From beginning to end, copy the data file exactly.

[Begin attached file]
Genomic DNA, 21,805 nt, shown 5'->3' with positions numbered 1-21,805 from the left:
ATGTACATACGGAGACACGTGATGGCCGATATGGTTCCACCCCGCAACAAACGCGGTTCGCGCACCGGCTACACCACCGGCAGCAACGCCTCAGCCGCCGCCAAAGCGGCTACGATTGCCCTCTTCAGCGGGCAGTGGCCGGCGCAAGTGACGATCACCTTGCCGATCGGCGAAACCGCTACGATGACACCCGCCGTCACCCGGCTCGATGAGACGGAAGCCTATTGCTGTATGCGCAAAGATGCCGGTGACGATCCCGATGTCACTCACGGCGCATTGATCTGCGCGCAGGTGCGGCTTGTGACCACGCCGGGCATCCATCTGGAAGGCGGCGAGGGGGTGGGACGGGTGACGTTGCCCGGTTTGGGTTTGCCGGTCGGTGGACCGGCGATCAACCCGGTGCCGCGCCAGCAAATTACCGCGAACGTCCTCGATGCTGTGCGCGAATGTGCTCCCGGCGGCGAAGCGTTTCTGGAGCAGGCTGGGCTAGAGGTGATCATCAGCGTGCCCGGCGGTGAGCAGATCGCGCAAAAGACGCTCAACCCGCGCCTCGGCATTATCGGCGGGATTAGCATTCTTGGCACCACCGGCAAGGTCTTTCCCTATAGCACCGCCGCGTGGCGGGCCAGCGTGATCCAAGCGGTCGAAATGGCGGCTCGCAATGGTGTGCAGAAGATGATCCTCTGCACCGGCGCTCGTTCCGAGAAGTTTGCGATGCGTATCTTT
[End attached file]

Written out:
Genomic DNA, 21,805 nt, shown 5'->3' with positions numbered 1-21,805 from the left:
ATGTACATACGGAGACACGTGATGGCCGATATGGTTCCACCCCGCAACAAACGCGGTTCGCGCACCGGCTACACCACCGGCAGCAACGCCTCAGCCGCCGCCAAAGCGGCTACGATTGCCCTCTTCAGCGGGCAGTGGCCGGCGCAAGTGACGATCACCTTGCCGATCGGCGAAACCGCTACGATGACACCCGCCGTCACCCGGCTCGATGAGACGGAAGCCTATTGCTGTATGCGCAAAGATGCCGGTGACGATCCCGATGTCACTCACGGCGCATTGATCTGCGCGCAGGTGCGGCTTGTGACCACGCCGGGCATCCATCTGGAAGGCGGCGAGGGGGTGGGACGGGTGACGTTGCCCGGTTTGGGTTTGCCGGTCGGTGGACCGGCGATCAACCCGGTGCCGCGCCAGCAAATTACCGCGAACGTCCTCGATGCTGTGCGCGAATGTGCTCCCGGCGGCGAAGCGTTTCTGGAGCAGGCTGGGCTAGAGGTGATCATCAGCGTGCCCGGCGGTGAGCAGATCGCGCAAAAGACGCTCAACCCGCGCCTCGGCATTATCGGCGGGATTAGCATTCTTGGCACCACCGGCAAGGTCTTTCCCTATAGCACCGCCGCGTGGCGGGCCAGCGTGATCCAAGCGGTCGAAATGGCGGCTCGCAATGGTGTGCAGAAGATGATCCTCTGCACCGGCGCTCGTTCCGAGAAGTTTGCGATGCGTATCTTT